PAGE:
BQP is the the class of problem efficiently solved by a quantum computer. Since P sits in BQP which sits in PSPACE we can't prove outright any separations for BQP without separating P from PSPACE. We can though get an understanding of complexity by allowing the machines access to the same oracle and seeing what we can separate. We already knew BQP doesn't sit in NP relative to an oracle. Same was true for BPP (efficient probabilistic computation) but BPP is in PH for all oracles as are constant round interactive proofs. So we might expect we can have BQP in PH, BQP solvable with constant alternations, relative to all oracles. Raz and Tal refute that hypothesis.

Raz and Tal's proof builds on the Forrelation concept developed by Aaronson (under the name Fourier Checking) and extended by Aaronson and Ambainis. The oracle isn't complicated: Pick n numbers x1,...,xn each xi chosen from a normal distribution with mean 0 and variance a small ε > 0. Let y=y1,...,yn be the Hadamard transform applied to x1,...,xn. You then probabilistically round the x's and y's to 1 or -1. A quantum machine can distinguish this distribution from uniform using the fact that quantum machines can do Hadamards easily and Raz and Tal use Fourier show that low-depth alternating circuits (that capture PH) can't distinguish so easily. The paper is well-written if you want details.

A few questions for further directions:
  • Can you show a relativized world where P = NP (=PH) but P ≠ BQP? I'd suspect it will be a messy but not too hard generalization of this paper.
  • How far can you push the Raz-Tal result, i.e., for what function f(n) can we show that BQP cannot be solved by f(n)-alternating polynomial-time Turing machines. Can you show f(n) = nΩ(1)?
Also see Scott's personal take on this new result.

Thursday, May 31, 2018

Seventh Grade Math Contest

I stumbled upon an old blog post on the Lesswrong weblog that quotes several famous mathematicians  on the connections, or lack thereof, between mathematics competitions and mathematics research. Let me tell you how a seventh grade math contest altered the course of my life.

In 1975 I attended seventh grade in a middle school in upstate New Jersey. The school divided the students into three tracks, honors, standard and remedial, and I was an unexceptional student in the standard track. We all took a math pretest to determine who would represent the school in a state-wide competition. To everyone's surprise, especially my own, I killed on the test scoring twice as many points as anyone else. The school adjusted my course schedule but because of my not-so-great English skills I became the only student taking honors math and science and standard English and History (with a racist history teacher but that's another story). I think I came in 12th in the state competition.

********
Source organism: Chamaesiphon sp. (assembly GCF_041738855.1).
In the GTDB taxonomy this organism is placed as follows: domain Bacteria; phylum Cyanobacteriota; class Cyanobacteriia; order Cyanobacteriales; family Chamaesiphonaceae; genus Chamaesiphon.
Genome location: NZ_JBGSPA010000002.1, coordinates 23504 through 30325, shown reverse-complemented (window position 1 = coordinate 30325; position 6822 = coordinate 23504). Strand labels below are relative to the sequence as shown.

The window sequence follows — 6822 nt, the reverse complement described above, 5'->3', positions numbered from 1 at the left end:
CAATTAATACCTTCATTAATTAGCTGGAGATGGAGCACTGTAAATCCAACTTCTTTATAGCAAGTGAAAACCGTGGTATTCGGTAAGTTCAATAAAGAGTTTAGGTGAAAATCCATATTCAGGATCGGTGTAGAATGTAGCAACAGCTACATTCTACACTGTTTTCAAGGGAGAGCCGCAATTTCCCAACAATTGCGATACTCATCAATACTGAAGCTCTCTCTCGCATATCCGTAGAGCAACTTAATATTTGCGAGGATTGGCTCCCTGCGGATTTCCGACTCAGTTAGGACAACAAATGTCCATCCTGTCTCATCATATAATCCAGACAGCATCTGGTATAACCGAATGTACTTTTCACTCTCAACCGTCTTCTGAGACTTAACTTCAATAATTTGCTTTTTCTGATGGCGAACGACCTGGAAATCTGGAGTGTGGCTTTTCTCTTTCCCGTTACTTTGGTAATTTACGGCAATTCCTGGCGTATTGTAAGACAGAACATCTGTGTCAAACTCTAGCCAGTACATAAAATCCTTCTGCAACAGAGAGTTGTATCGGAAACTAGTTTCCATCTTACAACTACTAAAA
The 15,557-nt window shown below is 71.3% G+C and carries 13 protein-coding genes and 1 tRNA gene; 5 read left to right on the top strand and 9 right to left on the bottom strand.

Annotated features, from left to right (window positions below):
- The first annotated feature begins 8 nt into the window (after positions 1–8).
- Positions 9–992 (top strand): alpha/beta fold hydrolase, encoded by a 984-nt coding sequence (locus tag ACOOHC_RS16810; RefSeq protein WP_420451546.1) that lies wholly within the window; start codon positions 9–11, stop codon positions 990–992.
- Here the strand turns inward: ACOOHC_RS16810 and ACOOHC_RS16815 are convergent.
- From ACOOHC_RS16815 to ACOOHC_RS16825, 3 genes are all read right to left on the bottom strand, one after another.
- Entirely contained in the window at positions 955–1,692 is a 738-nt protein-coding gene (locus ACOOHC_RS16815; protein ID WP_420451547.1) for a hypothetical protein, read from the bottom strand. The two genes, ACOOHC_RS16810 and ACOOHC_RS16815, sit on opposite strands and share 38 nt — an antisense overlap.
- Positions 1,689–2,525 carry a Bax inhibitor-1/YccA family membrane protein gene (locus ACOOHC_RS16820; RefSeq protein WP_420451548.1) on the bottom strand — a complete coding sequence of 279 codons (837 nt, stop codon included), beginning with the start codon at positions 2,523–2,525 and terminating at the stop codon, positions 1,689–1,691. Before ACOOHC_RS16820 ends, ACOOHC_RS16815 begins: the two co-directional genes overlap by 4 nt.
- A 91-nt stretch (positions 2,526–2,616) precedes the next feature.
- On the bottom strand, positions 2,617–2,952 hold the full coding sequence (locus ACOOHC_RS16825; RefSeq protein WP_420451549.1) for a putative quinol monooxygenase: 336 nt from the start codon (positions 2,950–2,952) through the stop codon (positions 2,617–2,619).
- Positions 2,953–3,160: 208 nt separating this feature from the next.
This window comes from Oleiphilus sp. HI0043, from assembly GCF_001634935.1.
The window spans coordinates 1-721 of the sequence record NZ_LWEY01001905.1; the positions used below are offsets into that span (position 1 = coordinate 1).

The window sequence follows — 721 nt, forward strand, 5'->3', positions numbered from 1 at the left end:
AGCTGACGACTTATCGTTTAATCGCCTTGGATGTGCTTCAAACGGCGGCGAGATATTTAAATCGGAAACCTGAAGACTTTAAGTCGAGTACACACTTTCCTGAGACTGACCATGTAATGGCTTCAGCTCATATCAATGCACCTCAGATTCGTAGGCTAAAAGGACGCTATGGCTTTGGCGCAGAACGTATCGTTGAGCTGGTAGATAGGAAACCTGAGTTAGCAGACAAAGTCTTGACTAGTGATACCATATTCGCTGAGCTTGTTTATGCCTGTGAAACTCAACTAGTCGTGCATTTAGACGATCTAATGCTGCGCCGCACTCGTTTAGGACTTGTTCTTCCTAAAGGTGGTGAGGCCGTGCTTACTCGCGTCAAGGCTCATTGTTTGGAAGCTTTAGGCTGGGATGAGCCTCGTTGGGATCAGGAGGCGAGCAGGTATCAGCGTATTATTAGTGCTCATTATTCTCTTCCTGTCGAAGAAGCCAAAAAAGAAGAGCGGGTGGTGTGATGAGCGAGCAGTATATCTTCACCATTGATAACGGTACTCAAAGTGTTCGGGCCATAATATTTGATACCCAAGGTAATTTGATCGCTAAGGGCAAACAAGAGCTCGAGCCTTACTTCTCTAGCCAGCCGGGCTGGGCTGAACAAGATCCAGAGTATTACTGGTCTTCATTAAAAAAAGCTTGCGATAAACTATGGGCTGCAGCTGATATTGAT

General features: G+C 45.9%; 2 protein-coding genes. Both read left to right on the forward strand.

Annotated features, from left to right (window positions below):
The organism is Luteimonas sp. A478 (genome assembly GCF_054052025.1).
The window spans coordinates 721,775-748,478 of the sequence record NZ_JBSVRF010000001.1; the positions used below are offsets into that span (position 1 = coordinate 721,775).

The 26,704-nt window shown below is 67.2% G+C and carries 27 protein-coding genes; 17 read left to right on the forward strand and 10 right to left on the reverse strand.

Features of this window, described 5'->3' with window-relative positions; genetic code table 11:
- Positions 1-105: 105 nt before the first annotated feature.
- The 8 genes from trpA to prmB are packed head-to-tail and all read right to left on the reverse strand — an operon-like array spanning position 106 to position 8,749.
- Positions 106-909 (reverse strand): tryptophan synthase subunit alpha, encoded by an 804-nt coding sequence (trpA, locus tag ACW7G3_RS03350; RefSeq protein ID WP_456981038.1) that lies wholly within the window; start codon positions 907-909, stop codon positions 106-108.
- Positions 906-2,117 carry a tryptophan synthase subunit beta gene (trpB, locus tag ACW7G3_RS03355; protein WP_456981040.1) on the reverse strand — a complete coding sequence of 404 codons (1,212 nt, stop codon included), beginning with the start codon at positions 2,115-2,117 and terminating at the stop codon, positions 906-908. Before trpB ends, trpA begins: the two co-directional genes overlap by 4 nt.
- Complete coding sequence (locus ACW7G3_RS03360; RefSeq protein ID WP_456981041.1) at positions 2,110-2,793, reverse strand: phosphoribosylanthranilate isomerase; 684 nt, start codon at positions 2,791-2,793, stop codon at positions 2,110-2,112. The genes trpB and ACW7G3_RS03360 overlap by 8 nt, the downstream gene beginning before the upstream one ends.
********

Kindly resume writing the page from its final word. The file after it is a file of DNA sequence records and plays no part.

I never did well in math contests after that, doing okay but not particularly strong in high school competitions. But the experience drove me to what we now call STEM. I got involved in computers and math in high school which led me to study engineering, briefly, at Cornell. I did make the Putnam team as a freshman at Cornell, but scored a zero which pretty much ended my career in math competitions.

Wednesday, May 30, 2018

Why is someone emailing me an offer to apply to be chair?

I recently go the following email (I blocked out identifying information of who send it and what college is involved. I doubt I needed to legally but... you never know.) I include my comments on the email in cap letters.

I am NOT flattered by the email. I have LESS regard for those who send it.

I will say that the school is respectable and I had heard of them. I'm just surprised they heard of me.

(The letter was typeset fine- if there are problems with typesetting below thats on me.)

Dear Dr. Gasarch,

XXX Inc. has been retained to assist XXX University in the search for the
next Chair of the Computer Science and Engineering Department.


Your expertise and accomplishments have come to our attention, and we would appreciate the opportunity to speak with you about this position.




Could you suggest some times over the next week that
might work for your schedule? We will be very respectful of your time.

XXX is located in XXX, XX where the city’s diverse and growing population puts it in the
Top 10 U.S. cities in population and in the Top 5 fastest growing cities. XXX has an endowment of $1.5B and recently completed a $1.3B campaign. The Computer Science and Engineering Department has been targeted for significant advancement and new faculty hires. The next Department Chair will lead and direct this enhancement.

The XXX Metroplex is a dynamic region with leading high-technology companies in the aerospace,
defense, energy, information technology, life sciences, semiconductors, telecommunications,
transportation, and biomedical industries. Some of the top companies and research institutes with a strong presence in the XXX area include LONG LIST OF COMPANIES I HAVE HEARD OF.


Please click here to view a two-minute video in which the President, Provost, and Dean of the
XXX School of Engineering at XXX discuss some of the possibilities for research and growth
that the Chair of Computer Science and Engineering will have the opportunity to develop.
Cybersecurity, particularly, is an identified area for growth and hiring to directly complement the XXX Institute for Cyber Security. A full listing of the qualifications and duties of the position can be found in the profile under “Current Searches” at XXX




So why did they email me? Speculation

1) They meant to email Lance and got confused.

2) They cast a VERY wide net. The UPSIDE of doing that so is that they might find someone